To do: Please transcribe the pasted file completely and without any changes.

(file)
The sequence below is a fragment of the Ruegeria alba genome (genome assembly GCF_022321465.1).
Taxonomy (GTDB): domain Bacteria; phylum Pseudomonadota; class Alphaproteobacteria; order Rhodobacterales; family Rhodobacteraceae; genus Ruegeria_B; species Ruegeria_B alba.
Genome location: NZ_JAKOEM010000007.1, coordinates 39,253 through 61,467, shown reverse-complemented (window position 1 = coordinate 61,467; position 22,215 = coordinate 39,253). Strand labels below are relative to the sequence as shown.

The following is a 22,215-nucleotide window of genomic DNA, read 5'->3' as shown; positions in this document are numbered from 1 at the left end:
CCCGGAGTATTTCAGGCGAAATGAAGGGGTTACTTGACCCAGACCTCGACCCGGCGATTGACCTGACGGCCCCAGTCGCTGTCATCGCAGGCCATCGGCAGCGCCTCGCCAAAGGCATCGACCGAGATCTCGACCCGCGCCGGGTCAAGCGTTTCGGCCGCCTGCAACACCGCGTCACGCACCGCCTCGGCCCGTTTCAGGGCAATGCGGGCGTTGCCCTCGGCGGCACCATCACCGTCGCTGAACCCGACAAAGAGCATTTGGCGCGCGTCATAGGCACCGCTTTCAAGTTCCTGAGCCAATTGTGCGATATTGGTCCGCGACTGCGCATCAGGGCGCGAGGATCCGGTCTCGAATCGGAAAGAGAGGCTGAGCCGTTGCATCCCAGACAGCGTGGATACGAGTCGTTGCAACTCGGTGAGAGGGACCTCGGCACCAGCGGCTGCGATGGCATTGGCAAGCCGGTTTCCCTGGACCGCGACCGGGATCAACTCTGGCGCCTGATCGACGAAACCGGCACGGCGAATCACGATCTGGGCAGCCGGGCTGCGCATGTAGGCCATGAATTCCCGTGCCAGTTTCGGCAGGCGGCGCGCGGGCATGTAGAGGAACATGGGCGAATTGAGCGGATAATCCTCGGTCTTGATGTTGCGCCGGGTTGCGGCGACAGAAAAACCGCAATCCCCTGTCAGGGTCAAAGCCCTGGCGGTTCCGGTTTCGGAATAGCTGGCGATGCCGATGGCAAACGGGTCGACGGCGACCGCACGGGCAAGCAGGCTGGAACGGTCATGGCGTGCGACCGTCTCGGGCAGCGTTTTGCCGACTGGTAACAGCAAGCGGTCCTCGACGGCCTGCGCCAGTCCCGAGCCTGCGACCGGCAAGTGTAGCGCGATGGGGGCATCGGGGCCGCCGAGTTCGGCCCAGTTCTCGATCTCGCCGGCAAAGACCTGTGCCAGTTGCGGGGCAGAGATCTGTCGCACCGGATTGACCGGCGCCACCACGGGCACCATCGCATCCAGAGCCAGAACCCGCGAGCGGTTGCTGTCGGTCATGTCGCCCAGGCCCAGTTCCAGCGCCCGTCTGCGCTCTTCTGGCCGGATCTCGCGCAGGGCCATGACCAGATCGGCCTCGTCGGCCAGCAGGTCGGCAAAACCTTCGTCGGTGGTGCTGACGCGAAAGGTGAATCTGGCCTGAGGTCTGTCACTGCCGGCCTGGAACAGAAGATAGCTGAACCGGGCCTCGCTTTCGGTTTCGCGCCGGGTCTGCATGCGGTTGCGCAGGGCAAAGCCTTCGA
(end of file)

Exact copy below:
The sequence below is a fragment of the Ruegeria alba genome (genome assembly GCF_022321465.1).
Taxonomy (GTDB): domain Bacteria; phylum Pseudomonadota; class Alphaproteobacteria; order Rhodobacterales; family Rhodobacteraceae; genus Ruegeria_B; species Ruegeria_B alba.
Genome location: NZ_JAKOEM010000007.1, coordinates 39,253 through 61,467, shown reverse-complemented (window position 1 = coordinate 61,467; position 22,215 = coordinate 39,253). Strand labels below are relative to the sequence as shown.

The following is a 22,215-nucleotide window of genomic DNA, read 5'->3' as shown; positions in this document are numbered from 1 at the left end:
CCCGGAGTATTTCAGGCGAAATGAAGGGGTTACTTGACCCAGACCTCGACCCGGCGATTGACCTGACGGCCCCAGTCGCTGTCATCGCAGGCCATCGGCAGCGCCTCGCCAAAGGCATCGACCGAGATCTCGACCCGCGCCGGGTCAAGCGTTTCGGCCGCCTGCAACACCGCGTCACGCACCGCCTCGGCCCGTTTCAGGGCAATGCGGGCGTTGCCCTCGGCGGCACCATCACCGTCGCTGAACCCGACAAAGAGCATTTGGCGCGCGTCATAGGCACCGCTTTCAAGTTCCTGAGCCAATTGTGCGATATTGGTCCGCGACTGCGCATCAGGGCGCGAGGATCCGGTCTCGAATCGGAAAGAGAGGCTGAGCCGTTGCATCCCAGACAGCGTGGATACGAGTCGTTGCAACTCGGTGAGAGGGACCTCGGCACCAGCGGCTGCGATGGCATTGGCAAGCCGGTTTCCCTGGACCGCGACCGGGATCAACTCTGGCGCCTGATCGACGAAACCGGCACGGCGAATCACGATCTGGGCAGCCGGGCTGCGCATGTAGGCCATGAATTCCCGTGCCAGTTTCGGCAGGCGGCGCGCGGGCATGTAGAGGAACATGGGCGAATTGAGCGGATAATCCTCGGTCTTGATGTTGCGCCGGGTTGCGGCGACAGAAAAACCGCAATCCCCTGTCAGGGTCAAAGCCCTGGCGGTTCCGGTTTCGGAATAGCTGGCGATGCCGATGGCAAACGGGTCGACGGCGACCGCACGGGCAAGCAGGCTGGAACGGTCATGGCGTGCGACCGTCTCGGGCAGCGTTTTGCCGACTGGTAACAGCAAGCGGTCCTCGACGGCCTGCGCCAGTCCCGAGCCTGCGACCGGCAAGTGTAGCGCGATGGGGGCATCGGGGCCGCCGAGTTCGGCCCAGTTCTCGATCTCGCCGGCAAAGACCTGTGCCAGTTGCGGGGCAGAGATCTGTCGCACCGGATTGACCGGCGCCACCACGGGCACCATCGCATCCAGAGCCAGAACCCGCGAGCGGTTGCTGTCGGTCATGTCGCCCAGGCCCAGTTCCAGCGCCCGTCTGCGCTCTTCTGGCCGGATCTCGCGCAGGGCCATGACCAGATCGGCCTCGTCGGCCAGCAGGTCGGCAAAACCTTCGTCGGTGGTGCTGACGCGAAAGGTGAATCTGGCCTGAGGTCTGTCACTGCCGGCCTGGAACAGAAGATAGCTGAACCGGGCCTCGCTTTCGGTTTCGCGCCGGGTCTGCATGCGGTTGCGCAGGGCAAAGCCTTCGA